Today’s Climate: November 6, 2009

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UN Climate Chief: Climate Deal May Take Another Year (Bloomberg)

The deadline for a new global-warming accord may slip by as much as one year, as negotiators hold back on pledges to slash emissions or pay financial aid to poor nations, UN climate chief Yvo de Boer says.

APEC to Call for Emissions Cuts — 50% by 2050 (AFP)

Asia-Pacific powers in APEC, including the United States, China and Russia, are expected to call next week for cuts in emissions of 50% below 1990 levels by 2050, according to a draft communique.

China Studying Weaker Framework Deal (Reuters)

China is weighing the prospect of reaching only a framework agreement at U.N. climate talks this December, but it would want guarantees that principles laid out in previous deals would be retained, a top diplomat said today.

Study Suggests Peat CO2 Credits More Valuable (Reuters)

While most scientists agree preserving peat is key to slowing global warming, a team of 11 of the world’s best peat scientists have found it might be more important than first thought.

Canada Investing in Renewables for High-voltage Export (Dow Jones)

Canadian utilities are rapidly investing in renewable power, despite slumping demand for electricity in their country. The goal: to capture a share of the growing market for export of green electricity to the United States.

Countries, Not COP15, Are Drivers for Cleantech, Report Finds (CNet)

Green-technology companies will keep an eye on next month’s global climate change negotiations in Copenhagen, but they aren’t betting their businesses on the outcome.

Total, MIT Announce Solar Battery Project (Business Green)

French oil company Total signed a $4 million, five-year research deal with the Massachusetts Institute of Technology to develop stationary batteries capable of storing solar power.

Australia Assails Fossil Fuel-Driven Copenhagen Critics (Reuters)

Australian Prime Minister Kevin Rudd launched a spirited attack on climate skeptics today, saying a vocal minority is powerful enough to threaten a global deal at next month’s Copenhagen climate summit. “They are driven by vested interests," he said.

Northeast States Urge Stiffer Anti-Pollution Laws (Baltimore Sun)

Twelve Northeastern states urged the EPA to adopt more rigorous national policies so they can meet federal air pollution reduction requirements for the region. They say much of their air pollution floats in from other states.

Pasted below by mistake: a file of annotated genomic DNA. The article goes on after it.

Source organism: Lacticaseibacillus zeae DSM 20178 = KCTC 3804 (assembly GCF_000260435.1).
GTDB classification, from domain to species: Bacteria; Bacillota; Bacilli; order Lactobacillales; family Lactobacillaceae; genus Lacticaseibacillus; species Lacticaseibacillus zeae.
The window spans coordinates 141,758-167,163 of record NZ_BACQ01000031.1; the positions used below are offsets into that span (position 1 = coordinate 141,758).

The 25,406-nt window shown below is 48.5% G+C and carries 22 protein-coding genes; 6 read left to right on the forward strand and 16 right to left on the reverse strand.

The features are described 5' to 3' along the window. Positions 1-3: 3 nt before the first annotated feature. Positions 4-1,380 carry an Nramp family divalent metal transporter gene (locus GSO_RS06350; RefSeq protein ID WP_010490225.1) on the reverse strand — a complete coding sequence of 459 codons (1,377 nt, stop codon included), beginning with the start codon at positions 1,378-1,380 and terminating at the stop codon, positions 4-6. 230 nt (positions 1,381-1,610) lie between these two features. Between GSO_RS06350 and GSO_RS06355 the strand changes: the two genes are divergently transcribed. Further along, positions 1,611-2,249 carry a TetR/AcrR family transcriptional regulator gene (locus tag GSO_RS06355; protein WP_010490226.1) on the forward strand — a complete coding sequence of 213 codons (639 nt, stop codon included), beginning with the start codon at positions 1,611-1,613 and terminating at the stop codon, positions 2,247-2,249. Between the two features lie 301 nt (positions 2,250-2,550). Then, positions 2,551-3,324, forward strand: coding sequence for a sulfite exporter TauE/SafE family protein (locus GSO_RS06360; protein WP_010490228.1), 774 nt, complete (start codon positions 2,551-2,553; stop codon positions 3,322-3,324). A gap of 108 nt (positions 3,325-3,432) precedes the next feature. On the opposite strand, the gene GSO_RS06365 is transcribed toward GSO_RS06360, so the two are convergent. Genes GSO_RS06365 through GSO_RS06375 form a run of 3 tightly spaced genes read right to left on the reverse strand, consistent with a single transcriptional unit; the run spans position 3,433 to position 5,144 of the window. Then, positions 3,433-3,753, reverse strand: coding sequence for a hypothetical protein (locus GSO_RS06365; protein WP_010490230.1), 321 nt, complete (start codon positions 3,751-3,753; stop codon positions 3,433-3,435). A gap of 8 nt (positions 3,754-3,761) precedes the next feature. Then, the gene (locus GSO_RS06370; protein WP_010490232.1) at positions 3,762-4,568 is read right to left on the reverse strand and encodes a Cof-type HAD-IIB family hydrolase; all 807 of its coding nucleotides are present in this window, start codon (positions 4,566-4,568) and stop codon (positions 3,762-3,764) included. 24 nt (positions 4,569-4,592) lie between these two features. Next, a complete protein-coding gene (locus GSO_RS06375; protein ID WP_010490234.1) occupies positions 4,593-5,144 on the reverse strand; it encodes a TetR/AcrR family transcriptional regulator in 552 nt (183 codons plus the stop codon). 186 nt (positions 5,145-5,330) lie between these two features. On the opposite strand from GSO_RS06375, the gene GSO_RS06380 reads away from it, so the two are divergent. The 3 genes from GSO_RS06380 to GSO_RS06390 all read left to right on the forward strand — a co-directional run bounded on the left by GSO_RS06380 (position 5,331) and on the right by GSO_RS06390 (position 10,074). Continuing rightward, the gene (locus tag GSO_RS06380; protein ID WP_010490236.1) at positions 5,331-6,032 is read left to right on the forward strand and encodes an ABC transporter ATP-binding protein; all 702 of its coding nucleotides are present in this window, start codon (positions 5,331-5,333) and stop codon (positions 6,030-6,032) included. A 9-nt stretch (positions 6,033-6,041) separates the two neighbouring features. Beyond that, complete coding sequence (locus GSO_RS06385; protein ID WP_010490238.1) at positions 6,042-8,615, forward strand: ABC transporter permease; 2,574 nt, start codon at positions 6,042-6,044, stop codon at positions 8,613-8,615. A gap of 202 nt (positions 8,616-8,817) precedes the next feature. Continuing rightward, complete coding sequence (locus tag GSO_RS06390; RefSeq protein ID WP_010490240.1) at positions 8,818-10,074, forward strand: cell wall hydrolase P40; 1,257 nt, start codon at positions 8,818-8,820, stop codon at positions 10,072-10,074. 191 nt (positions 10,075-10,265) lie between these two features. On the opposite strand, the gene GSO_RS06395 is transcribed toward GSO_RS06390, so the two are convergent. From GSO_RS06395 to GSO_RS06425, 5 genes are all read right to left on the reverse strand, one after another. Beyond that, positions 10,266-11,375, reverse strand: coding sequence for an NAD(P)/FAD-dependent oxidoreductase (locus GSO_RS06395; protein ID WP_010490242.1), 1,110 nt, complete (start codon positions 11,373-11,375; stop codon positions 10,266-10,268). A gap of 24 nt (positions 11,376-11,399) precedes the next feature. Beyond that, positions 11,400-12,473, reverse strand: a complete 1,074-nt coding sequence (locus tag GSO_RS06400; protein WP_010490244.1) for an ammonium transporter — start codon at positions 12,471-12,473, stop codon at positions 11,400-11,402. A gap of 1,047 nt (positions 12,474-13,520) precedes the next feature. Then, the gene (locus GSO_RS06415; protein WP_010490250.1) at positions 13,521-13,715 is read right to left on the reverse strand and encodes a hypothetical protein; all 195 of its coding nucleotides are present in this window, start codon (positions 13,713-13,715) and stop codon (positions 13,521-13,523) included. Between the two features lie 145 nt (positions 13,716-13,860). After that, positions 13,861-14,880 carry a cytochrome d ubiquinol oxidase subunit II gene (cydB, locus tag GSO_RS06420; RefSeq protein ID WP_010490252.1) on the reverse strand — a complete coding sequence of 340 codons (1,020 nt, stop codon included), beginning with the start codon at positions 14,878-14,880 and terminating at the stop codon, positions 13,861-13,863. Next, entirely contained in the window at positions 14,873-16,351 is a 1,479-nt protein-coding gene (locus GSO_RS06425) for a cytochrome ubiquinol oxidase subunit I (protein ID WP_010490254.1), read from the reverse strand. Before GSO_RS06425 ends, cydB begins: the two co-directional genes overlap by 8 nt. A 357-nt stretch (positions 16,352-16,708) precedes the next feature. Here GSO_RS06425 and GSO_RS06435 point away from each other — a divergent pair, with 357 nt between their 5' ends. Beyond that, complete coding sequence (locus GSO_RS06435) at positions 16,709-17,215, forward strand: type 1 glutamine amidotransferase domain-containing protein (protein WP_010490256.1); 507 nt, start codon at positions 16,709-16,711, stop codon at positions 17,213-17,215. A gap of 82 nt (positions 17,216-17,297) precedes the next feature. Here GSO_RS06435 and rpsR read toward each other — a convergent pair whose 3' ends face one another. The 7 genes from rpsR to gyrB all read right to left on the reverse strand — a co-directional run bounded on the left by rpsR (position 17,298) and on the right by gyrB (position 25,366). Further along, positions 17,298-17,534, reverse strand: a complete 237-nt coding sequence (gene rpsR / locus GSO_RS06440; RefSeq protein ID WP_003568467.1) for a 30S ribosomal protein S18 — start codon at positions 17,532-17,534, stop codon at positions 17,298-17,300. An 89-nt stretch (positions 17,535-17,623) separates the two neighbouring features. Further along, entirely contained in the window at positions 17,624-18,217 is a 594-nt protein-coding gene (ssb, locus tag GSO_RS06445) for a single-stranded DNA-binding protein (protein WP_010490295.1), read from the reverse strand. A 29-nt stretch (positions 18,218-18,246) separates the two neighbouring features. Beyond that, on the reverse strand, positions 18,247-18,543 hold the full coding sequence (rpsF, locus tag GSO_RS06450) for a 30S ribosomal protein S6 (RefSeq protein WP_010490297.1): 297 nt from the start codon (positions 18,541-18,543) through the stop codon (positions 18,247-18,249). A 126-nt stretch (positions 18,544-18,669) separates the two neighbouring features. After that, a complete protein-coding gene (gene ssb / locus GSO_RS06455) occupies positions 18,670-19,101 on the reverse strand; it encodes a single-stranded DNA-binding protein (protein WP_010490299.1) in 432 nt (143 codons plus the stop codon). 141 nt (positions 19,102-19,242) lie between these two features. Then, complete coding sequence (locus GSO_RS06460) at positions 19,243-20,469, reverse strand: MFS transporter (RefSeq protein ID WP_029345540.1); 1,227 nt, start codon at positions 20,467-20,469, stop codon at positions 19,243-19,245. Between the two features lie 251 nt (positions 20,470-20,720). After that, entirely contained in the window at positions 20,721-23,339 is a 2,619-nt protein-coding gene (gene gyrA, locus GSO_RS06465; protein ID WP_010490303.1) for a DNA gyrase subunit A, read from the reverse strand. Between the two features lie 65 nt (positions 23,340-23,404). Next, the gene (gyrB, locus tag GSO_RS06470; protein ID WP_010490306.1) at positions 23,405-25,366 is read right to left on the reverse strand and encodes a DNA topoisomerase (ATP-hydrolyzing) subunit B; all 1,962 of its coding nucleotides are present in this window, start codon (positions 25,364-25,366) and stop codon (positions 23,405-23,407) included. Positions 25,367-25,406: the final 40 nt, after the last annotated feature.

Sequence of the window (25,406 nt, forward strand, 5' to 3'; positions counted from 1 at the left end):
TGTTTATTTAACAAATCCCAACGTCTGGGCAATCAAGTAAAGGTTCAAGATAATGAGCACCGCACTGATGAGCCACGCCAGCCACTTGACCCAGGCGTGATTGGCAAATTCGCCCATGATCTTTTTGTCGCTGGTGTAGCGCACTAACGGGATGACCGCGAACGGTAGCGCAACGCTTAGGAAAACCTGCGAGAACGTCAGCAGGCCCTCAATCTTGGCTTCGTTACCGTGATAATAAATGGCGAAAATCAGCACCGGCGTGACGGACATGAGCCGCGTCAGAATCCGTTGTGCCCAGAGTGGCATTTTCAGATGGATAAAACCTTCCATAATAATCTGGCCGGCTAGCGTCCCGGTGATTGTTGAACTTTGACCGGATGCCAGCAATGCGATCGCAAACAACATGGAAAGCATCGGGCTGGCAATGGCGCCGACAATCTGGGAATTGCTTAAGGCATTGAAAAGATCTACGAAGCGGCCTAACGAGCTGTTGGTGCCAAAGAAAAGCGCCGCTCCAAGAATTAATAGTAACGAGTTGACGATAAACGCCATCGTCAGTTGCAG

Lula Calls on Leaders to Attend Climate Talks (Financial Times)

Brazil’s president has challenged other world leaders to attend next month’s climate talks in Copenhagen to break the deadlock in negotiations to cut greenhouse gas emissions.

EU Green Revolution ‘Must Include Low Earners’ (EurActiv)

The drive to ‘green’ the EU economy will only succeed if it provides real solutions for low income households and works towards a "renewed sense of shared prosperity," the head of the European Economic and Social Committee says.

A Bad Week for French Nuclear (Financial Times)

As if it wasn’t enough that three countries – including France – had raised concerns about safety in the new EPR nuclear reactor design, concerns are building over delays to another big European reactor.

Why India Is Playing Hard to Get on Climate Change (Time)

India has come to be seen less as an impoverished nation than an economic competitor, which aims to use climate-change negotiations as another way to catch up, and perhaps surpass, the West. It’s worth asking whether that image is rooted in reality.

Who Says Saving the Planet Has to Cost a Fortune? (Spiegel)

One of the nagging issues in the run-up to Copenhagen is demand that the US and Europe share emissions-free technologies. Activist David E. Martin claims many of those patents are already in the public domain.

Newsweek Partners with Oil Lobby to Raise Ad Cash (Climate Progress)

Newsweek was not getting duped by Big Oil when it wrote a pro-oil story earlier this year — it was getting cash from the American Petroleum Institute in return for ad packages and the right to co-host forums on energy issues with journalists and members of Congress.